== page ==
To confuse matters, the basset horn is not a horn; its name probably derives from the resemblance of early, curved or angled versions to a horn. The notion that it was invented by a person named Horn appears to be fanciful. Some of the earliest basset horns, dating from the 1760s, bear a maker's stamp claiming they were invented by A. and M. Mayerhofer of Passau, but while this claim has not been discredited, it remains unproved.
Modern basset horns can be divided into three basic types, distinguished primarily by bore size and consequently the mouthpieces with which they are played:
- The small bore basset horn has a bore diameter in the range of 15.5 to 16.0 mm (still somewhat larger than a soprano clarinet bore, though it is often erroneously thought to be the same; even a large bore English clarinet, such as the old B&H 1010 design has a smaller bore of 15.3 mm). It is played with a Bb/A clarinet mouthpiece. Only Selmer (Paris) and Stephen Fox (Canada) currently make this model.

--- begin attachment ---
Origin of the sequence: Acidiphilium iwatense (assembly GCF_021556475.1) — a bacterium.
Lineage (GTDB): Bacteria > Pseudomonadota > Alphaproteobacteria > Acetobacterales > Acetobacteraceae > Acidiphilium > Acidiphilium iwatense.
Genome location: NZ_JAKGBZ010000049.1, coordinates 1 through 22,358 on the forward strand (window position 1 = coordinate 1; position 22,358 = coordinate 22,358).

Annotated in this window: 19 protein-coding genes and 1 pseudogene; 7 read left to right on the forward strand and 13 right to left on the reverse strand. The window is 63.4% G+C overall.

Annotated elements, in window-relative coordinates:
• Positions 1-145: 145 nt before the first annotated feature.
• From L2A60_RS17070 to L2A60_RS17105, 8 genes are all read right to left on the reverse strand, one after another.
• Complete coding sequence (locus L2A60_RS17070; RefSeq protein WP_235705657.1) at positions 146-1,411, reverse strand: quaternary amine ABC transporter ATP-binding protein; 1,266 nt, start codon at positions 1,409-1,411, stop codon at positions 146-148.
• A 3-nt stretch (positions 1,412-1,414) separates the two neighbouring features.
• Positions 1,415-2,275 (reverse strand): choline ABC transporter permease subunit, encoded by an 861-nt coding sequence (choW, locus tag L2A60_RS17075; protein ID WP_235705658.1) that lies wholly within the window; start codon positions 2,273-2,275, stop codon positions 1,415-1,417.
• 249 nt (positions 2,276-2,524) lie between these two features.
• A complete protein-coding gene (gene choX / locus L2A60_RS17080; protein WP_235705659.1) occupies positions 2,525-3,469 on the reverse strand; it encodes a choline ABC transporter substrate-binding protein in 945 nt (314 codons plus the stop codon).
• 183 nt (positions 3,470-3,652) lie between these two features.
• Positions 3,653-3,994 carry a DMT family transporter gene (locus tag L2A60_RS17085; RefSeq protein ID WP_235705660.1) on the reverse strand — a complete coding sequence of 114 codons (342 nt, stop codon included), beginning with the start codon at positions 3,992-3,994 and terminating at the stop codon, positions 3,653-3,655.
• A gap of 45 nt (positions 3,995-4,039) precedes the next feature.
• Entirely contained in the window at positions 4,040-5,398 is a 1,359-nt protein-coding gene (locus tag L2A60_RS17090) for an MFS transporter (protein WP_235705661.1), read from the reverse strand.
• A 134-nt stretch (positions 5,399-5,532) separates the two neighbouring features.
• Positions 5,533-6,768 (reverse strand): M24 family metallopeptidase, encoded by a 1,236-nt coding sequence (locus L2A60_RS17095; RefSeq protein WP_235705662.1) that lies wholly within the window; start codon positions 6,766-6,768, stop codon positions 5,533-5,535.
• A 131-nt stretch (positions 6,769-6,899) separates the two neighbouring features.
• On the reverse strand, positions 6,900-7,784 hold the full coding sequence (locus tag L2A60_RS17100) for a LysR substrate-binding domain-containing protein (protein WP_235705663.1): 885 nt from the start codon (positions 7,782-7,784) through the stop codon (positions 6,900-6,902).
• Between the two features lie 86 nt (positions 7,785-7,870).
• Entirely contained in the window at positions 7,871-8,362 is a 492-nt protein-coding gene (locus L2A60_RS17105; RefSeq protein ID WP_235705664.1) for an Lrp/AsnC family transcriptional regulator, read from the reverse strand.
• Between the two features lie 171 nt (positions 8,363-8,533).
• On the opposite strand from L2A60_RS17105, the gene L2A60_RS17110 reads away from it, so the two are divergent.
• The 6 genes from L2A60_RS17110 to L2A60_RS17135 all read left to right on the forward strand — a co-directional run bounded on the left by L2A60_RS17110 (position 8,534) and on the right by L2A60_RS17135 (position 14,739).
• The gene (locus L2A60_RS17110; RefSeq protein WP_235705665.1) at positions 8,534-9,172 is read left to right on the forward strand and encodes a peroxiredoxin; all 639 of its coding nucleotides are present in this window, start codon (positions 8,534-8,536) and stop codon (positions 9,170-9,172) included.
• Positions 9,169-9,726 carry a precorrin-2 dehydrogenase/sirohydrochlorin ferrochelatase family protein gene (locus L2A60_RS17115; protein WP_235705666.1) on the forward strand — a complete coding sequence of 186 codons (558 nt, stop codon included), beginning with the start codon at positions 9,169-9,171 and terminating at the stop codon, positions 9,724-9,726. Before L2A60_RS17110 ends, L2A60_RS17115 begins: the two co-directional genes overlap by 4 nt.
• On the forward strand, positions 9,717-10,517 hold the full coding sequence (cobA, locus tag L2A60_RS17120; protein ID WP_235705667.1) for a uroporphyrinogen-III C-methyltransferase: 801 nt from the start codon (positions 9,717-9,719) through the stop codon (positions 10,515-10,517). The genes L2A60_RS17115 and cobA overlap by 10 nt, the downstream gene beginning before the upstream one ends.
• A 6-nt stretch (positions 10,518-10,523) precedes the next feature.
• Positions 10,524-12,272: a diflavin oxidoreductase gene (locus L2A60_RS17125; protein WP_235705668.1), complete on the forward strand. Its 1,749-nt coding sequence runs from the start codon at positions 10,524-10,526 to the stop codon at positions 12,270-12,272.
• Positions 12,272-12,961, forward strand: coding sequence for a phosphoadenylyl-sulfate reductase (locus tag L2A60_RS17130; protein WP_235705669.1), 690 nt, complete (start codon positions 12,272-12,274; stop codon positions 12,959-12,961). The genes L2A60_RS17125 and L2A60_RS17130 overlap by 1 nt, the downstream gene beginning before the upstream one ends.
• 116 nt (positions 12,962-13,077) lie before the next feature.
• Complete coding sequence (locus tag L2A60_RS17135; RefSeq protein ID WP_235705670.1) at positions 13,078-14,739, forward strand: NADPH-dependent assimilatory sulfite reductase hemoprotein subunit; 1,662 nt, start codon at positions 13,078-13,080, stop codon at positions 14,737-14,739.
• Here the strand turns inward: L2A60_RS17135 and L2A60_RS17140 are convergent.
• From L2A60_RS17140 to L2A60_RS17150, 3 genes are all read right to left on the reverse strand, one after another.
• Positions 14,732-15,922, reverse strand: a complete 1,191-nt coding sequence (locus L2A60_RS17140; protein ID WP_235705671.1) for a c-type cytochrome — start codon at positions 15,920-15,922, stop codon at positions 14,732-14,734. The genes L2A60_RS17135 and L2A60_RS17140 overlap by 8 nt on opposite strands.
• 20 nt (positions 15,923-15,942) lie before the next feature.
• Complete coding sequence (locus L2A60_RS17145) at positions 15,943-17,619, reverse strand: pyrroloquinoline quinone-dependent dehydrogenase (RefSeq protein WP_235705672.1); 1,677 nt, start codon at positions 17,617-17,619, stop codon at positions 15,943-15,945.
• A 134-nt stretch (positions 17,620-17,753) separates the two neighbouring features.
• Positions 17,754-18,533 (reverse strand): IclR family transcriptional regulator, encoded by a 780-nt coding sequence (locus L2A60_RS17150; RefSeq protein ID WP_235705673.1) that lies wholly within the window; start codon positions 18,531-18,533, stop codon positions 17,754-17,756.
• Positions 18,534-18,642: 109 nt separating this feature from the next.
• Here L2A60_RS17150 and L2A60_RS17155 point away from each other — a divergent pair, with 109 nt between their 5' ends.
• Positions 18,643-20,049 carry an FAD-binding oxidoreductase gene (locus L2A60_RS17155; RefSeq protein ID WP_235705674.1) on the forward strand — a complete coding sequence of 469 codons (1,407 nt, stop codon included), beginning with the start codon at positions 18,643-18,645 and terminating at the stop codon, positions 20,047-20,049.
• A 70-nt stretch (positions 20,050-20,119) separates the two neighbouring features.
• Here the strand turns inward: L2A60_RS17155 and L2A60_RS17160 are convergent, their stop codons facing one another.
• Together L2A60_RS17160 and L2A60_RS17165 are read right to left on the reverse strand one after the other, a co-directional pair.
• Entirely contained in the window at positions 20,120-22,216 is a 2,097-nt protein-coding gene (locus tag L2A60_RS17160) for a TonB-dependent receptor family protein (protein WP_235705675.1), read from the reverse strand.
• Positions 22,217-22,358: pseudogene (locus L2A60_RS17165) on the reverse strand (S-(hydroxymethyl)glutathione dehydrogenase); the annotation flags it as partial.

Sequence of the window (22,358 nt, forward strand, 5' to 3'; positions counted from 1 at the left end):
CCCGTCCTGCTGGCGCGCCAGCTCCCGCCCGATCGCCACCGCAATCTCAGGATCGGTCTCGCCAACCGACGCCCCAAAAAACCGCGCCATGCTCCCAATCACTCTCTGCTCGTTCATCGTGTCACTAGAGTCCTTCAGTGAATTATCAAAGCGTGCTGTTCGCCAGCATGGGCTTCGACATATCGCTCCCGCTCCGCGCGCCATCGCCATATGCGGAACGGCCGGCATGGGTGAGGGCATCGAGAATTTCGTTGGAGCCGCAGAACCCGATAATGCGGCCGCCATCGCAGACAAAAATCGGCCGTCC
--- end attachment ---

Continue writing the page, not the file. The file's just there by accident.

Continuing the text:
- The medium bore basset horn has a bore diameter in the region of 17.0 mm or slightly less. This is the most common type made by German manufacturers. Since no French-style mouthpiece with an appropriate bore is mass produced, this model requires a matching German basset horn mouthpiece. (This model is not usually recognized in North America, where it is incorrectly confused with the large bore type described below.) Stephen Fox (Canada) currently makes this model also.
- The large bore basset horn, with a bore diameter of about 18.0 mm and played with an alto clarinet mouthpiece, is in constructional terms an alto clarinet pitched in F and with the extra basset notes. The Leblanc basset horns (bores c. 18.0 to 18.2 mm) are of this type
The current Buffet basset horn could be called a hybrid "medium-large bore" model, since it uses an alto clarinet mouthpiece but has a bore diameter around 17.2 mm.
In the 19th century, Felix Mendelssohn wrote two pieces for the basset horn, clarinet and piano (opus 113 and 114). These were later scored for string orchestra. Antonin Dvořák attempted a half-hearted revival, using the instrument in his Czech Suite (1879), but the instrument was largely abandoned until Richard Strauss took it up once more in his operas Elektra (1909), Der Rosenkavalier, and Capriccio, and several later works, including two wind serenades (Happy Workshop and Invalid's Workshop).